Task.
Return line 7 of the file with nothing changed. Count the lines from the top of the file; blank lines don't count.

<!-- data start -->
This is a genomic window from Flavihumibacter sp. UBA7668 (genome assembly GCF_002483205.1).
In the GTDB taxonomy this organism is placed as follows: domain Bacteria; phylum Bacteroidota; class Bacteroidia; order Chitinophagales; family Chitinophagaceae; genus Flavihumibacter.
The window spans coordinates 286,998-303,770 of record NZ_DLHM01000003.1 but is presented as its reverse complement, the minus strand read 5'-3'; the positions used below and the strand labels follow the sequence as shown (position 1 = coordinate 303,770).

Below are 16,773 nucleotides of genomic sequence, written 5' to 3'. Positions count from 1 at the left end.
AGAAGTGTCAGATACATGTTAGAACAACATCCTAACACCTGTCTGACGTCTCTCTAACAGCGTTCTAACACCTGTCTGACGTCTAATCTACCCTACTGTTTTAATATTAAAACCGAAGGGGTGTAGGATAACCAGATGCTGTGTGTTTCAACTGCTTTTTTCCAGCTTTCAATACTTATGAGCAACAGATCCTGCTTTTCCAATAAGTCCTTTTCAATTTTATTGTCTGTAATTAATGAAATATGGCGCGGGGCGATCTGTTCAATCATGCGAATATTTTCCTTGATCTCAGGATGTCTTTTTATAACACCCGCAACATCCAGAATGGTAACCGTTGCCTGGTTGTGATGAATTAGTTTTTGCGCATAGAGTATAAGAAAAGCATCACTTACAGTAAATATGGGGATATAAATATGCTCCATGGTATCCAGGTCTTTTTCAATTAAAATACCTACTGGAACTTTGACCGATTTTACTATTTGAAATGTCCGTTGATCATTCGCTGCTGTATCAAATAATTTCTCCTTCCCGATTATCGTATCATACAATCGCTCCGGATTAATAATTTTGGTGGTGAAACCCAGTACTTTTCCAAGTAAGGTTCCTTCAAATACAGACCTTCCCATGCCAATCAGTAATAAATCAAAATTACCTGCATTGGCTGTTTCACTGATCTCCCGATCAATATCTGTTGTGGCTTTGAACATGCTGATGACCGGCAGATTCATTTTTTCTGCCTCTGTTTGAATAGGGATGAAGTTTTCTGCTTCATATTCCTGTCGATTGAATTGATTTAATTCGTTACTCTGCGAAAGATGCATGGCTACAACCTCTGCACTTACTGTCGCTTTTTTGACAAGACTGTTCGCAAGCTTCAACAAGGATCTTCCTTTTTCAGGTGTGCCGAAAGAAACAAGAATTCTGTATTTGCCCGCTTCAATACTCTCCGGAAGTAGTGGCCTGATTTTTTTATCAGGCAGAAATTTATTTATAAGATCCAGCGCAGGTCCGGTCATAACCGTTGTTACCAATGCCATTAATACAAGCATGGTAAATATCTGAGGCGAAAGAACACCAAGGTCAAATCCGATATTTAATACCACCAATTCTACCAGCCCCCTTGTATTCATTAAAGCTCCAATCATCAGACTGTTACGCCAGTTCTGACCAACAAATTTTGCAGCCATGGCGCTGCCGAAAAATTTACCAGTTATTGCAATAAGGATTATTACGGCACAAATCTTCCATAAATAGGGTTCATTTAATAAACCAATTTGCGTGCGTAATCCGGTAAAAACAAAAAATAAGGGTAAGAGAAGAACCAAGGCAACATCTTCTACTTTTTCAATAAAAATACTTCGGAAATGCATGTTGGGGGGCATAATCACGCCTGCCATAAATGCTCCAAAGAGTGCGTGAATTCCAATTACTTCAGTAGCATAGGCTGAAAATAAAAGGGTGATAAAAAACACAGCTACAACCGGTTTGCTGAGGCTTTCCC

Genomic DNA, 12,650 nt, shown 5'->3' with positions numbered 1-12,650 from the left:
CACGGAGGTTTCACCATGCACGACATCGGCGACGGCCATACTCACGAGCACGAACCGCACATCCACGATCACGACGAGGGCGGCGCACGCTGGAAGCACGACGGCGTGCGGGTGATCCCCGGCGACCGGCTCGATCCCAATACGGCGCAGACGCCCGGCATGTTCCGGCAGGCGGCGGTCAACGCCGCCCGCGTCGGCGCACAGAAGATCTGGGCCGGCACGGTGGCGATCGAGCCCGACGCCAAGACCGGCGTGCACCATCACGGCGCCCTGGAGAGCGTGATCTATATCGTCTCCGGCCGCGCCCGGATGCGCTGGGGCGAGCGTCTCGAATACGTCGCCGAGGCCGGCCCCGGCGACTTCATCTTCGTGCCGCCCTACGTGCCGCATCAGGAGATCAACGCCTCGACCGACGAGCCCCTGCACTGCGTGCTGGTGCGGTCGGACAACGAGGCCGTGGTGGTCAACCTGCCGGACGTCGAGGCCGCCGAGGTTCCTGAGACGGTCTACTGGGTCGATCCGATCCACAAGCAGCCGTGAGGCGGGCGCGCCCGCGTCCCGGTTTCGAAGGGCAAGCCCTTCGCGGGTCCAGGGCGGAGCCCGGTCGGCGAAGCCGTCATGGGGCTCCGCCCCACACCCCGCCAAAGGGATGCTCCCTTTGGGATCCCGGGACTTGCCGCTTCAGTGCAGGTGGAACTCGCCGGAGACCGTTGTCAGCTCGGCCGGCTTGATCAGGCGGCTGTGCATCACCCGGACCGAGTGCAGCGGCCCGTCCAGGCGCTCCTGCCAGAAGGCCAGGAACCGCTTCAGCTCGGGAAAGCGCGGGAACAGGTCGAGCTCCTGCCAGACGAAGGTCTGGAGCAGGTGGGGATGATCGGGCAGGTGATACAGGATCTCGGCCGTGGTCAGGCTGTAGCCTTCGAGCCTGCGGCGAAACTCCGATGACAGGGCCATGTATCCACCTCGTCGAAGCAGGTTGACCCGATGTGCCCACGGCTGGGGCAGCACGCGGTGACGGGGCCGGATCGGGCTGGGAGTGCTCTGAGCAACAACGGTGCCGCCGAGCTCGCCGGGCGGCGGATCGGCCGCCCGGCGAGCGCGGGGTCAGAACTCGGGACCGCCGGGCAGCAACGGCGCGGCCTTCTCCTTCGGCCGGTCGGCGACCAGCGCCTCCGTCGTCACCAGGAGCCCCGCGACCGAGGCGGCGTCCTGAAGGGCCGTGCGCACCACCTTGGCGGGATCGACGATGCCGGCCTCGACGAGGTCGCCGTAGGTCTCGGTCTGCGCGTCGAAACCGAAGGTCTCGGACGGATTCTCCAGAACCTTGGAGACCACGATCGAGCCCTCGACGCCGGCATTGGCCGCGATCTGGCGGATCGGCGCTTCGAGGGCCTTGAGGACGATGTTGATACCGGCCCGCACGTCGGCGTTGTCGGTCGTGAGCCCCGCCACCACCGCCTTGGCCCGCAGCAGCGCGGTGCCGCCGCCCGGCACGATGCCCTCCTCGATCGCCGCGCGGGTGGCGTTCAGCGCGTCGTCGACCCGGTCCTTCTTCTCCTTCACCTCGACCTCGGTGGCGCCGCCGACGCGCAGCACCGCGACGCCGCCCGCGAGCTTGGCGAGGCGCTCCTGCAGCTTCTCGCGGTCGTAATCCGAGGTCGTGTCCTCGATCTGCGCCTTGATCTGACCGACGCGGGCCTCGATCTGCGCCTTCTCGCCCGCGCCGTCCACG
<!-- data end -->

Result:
CACGGAGGTTTCACCATGCACGACATCGGCGACGGCCATACTCACGAGCACGAACCGCACATCCACGATCACGACGAGGGCGGCGCACGCTGGAAGCACGACGGCGTGCGGGTGATCCCCGGCGACCGGCTCGATCCCAATACGGCGCAGACGCCCGGCATGTTCCGGCAGGCGGCGGTCAACGCCGCCCGCGTCGGCGCACAGAAGATCTGGGCCGGCACGGTGGCGATCGAGCCCGACGCCAAGACCGGCGTGCACCATCACGGCGCCCTGGAGAGCGTGATCTATATCGTCTCCGGCCGCGCCCGGATGCGCTGGGGCGAGCGTCTCGAATACGTCGCCGAGGCCGGCCCCGGCGACTTCATCTTCGTGCCGCCCTACGTGCCGCATCAGGAGATCAACGCCTCGACCGACGAGCCCCTGCACTGCGTGCTGGTGCGGTCGGACAACGAGGCCGTGGTGGTCAACCTGCCGGACGTCGAGGCCGCCGAGGTTCCTGAGACGGTCTACTGGGTCGATCCGATCCACAAGCAGCCGTGAGGCGGGCGCGCCCGCGTCCCGGTTTCGAAGGGCAAGCCCTTCGCGGGTCCAGGGCGGAGCCCGGTCGGCGAAGCCGTCATGGGGCTCCGCCCCACACCCCGCCAAAGGGATGCTCCCTTTGGGATCCCGGGACTTGCCGCTTCAGTGCAGGTGGAACTCGCCGGAGACCGTTGTCAGCTCGGCCGGCTTGATCAGGCGGCTGTGCATCACCCGGACCGAGTGCAGCGGCCCGTCCAGGCGCTCCTGCCAGAAGGCCAGGAACCGCTTCAGCTCGGGAAAGCGCGGGAACAGGTCGAGCTCCTGCCAGACGAAGGTCTGGAGCAGGTGGGGATGATCGGGCAGGTGATACAGGATCTCGGCCGTGGTCAGGCTGTAGCCTTCGAGCCTGCGGCGAAACTCCGATGACAGGGCCATGTATCCACCTCGTCGAAGCAGGTTGACCCGATGTGCCCACGGCTGGGGCAGCACGCGGTGACGGGGCCGGATCGGGCTGGGAGTGCTCTGAGCAACAACGGTGCCGCCGAGCTCGCCGGGCGGCGGATCGGCCGCCCGGCGAGCGCGGGGTCAGAACTCGGGACCGCCGGGCAGCAACGGCGCGGCCTTCTCCTTCGGCCGGTCGGCGACCAGCGCCTCCGTCGTCACCAGGAGCCCCGCGACCGAGGCGGCGTCCTGAAGGGCCGTGCGCACCACCTTGGCGGGATCGACGATGCCGGCCTCGACGAGGTCGCCGTAGGTCTCGGTCTGCGCGTCGAAACCGAAGGTCTCGGACGGATTCTCCAGAACCTTGGAGACCACGATCGAGCCCTCGACGCCGGCATTGGCCGCGATCTGGCGGATCGGCGCTTCGAGGGCCTTGAGGACGATGTTGATACCGGCCCGCACGTCGGCGTTGTCGGTCGTGAGCCCCGCCACCACCGCCTTGGCCCGCAGCAGCGCGGTGCCGCCGCCCGGCACGATGCCCTCCTCGATCGCCGCGCGGGTGGCGTTCAGCGCGTCGTCGACCCGGTCCTTCTTCTCCTTCACCTCGACCTCGGTGGCGCCGCCGACGCGCAGCACCGCGACGCCGCCCGCGAGCTTGGCGAGGCGCTCCTGCAGCTTCTCGCGGTCGTAATCCGAGGTCGTGTCCTCGATCTGCGCCTTGATCTGACCGACGCGGGCCTCGATCTGCGCCTTCTCGCCCGCGCCGTCCACG